“I am speaking the truth in Christ—I am not lying; my conscience bears me witness in the Holy Spirit—that I have great sorrow and unceasing anguish in my heart. For I could wish that I myself were accursed and cut off from Christ for the sake of my brothers, my kinsmen according to the flesh.” – Romans 9:1-3
A question came up not too long ago about whether we, as christians, should still hang out with our non-believing friends. This has always has been a topic that comes up with new believers or even people that have been saved for a long time. In this post, I’m not going to necessarily give an exact answer on whether we should or should not, but I want to challenge where our hearts are in these relationships.
I know we have been told to be salt and light to the world but then we have also been told to not hang out with non-believers because they can “pull us down.” I have to admit that these two ways of thinking have confused me at times and I’m sure have confused others.
Fellowship is a word that we hear all the time and see throughout scripture. I want to break down what fellowship is. The new testament word for fellowship is the Greek word Koinonia. It means to have fellowship, communion, and sharing in common. John Stott, in his book, The Living Church, comments on this by saying that “koinonia bears witness to three things we hold in common. First, it expresses what we share in together (our common inheritance); second, what we share out together (our common service), and third, what we share with each other (our mutual responsibility).” We can’t have all these things in common unless we all share in Jesus. This is why John wrote “that which we have seen and heard we proclaim also to you, so that you too may have fellowship with us; and indeed our fellowship is with the Father and with his Son Jesus Christ (1 John 1:3).” Biblical fellowship is only for believers.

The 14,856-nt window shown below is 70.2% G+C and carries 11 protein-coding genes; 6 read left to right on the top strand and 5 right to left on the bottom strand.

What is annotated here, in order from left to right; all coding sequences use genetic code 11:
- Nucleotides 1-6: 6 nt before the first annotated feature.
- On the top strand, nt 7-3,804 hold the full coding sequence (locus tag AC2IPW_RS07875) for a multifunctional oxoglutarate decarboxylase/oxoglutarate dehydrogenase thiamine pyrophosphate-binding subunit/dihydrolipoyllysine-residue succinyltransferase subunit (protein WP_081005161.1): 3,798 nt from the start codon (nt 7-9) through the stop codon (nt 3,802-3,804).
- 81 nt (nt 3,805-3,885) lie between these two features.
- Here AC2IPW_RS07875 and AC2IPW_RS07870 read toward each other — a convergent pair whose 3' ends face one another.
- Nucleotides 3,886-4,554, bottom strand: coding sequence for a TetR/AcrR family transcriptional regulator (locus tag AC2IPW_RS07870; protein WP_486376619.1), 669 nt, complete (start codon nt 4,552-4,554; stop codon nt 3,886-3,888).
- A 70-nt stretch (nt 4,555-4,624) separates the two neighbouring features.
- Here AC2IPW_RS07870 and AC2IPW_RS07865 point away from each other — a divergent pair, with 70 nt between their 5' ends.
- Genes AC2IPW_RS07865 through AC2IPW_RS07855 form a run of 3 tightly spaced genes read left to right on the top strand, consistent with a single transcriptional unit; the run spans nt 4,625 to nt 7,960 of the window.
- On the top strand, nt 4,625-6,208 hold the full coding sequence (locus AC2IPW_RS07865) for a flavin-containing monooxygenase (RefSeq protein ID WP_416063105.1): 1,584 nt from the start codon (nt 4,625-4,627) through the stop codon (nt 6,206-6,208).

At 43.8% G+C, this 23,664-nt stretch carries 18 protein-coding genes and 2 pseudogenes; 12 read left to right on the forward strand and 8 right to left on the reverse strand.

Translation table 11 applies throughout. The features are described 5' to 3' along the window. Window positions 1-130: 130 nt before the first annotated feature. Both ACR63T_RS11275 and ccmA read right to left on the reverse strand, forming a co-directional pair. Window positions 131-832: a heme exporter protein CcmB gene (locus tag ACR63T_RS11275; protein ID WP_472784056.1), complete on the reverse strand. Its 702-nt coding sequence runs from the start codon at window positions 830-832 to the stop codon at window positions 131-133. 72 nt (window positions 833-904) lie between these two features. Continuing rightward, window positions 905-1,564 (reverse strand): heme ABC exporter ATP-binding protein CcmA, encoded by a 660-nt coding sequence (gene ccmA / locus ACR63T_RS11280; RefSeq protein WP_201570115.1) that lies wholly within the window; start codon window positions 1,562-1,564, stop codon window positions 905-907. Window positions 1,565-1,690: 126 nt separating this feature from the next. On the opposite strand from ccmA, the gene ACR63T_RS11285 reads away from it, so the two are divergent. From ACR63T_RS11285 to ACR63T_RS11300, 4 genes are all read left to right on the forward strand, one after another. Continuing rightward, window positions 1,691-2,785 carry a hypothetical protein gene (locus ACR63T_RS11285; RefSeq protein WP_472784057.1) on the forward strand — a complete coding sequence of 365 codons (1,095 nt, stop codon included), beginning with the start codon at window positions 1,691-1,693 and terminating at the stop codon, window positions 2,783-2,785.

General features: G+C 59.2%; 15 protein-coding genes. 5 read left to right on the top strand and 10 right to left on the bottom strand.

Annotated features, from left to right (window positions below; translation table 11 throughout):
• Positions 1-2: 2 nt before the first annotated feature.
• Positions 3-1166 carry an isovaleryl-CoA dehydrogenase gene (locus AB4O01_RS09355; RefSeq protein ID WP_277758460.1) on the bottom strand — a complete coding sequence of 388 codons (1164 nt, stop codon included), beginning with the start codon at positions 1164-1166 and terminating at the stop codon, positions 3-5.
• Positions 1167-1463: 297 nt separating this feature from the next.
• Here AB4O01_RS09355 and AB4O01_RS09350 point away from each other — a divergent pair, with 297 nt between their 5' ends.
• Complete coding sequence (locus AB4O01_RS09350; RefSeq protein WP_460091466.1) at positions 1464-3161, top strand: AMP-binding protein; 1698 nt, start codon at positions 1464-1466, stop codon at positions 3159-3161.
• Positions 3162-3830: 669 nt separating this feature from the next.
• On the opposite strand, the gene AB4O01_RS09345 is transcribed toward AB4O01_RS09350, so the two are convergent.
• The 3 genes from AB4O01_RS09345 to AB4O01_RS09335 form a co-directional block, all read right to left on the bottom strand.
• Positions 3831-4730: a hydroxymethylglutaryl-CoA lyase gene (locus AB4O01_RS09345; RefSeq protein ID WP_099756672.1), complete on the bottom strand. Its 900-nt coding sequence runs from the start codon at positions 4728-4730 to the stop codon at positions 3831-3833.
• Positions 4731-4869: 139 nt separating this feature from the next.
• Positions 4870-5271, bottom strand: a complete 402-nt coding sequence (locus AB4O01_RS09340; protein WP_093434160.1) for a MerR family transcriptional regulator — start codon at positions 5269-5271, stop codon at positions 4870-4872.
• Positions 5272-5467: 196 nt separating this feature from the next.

On the other hand, I want to point out Paul’s heart in Romans 9. We know that Paul was a Jew. Not just any Jew, he was a pharisee that persecuted christians before his conversion. After he became a christian, he no longer associated himself with his Jewish brothers. He had a new identity in Christ. He no longer partook in the traditions of his Fathers but his heart toward his Jewish brothers is amazing. We see him using strong language, saying that he has “great sorrow and unceasing anguish” in his heart for his brothers. He says “For I could wish that I myself were accursed and cut off from Christ for the sake of my brothers.” He is modeling what Christ did for us. Christ was accursed to bring us into a relationship with the Father. He took our hell and gave us his righteousness. Although Paul, as well as ourselves, are unable to do what Christ has done for us, do we have a heart toward our non-believing friends like this?
If we are just hanging out with non-believers but aren’t preaching the gospel to them and praying for their salvation, then what are we doing? I have been challenged by this passage in Romans and I hope that it challenges you as well. That we would catch the same heart that Paul has toward his non-believing brothers because ultimately this is the heart that Jesus has toward us.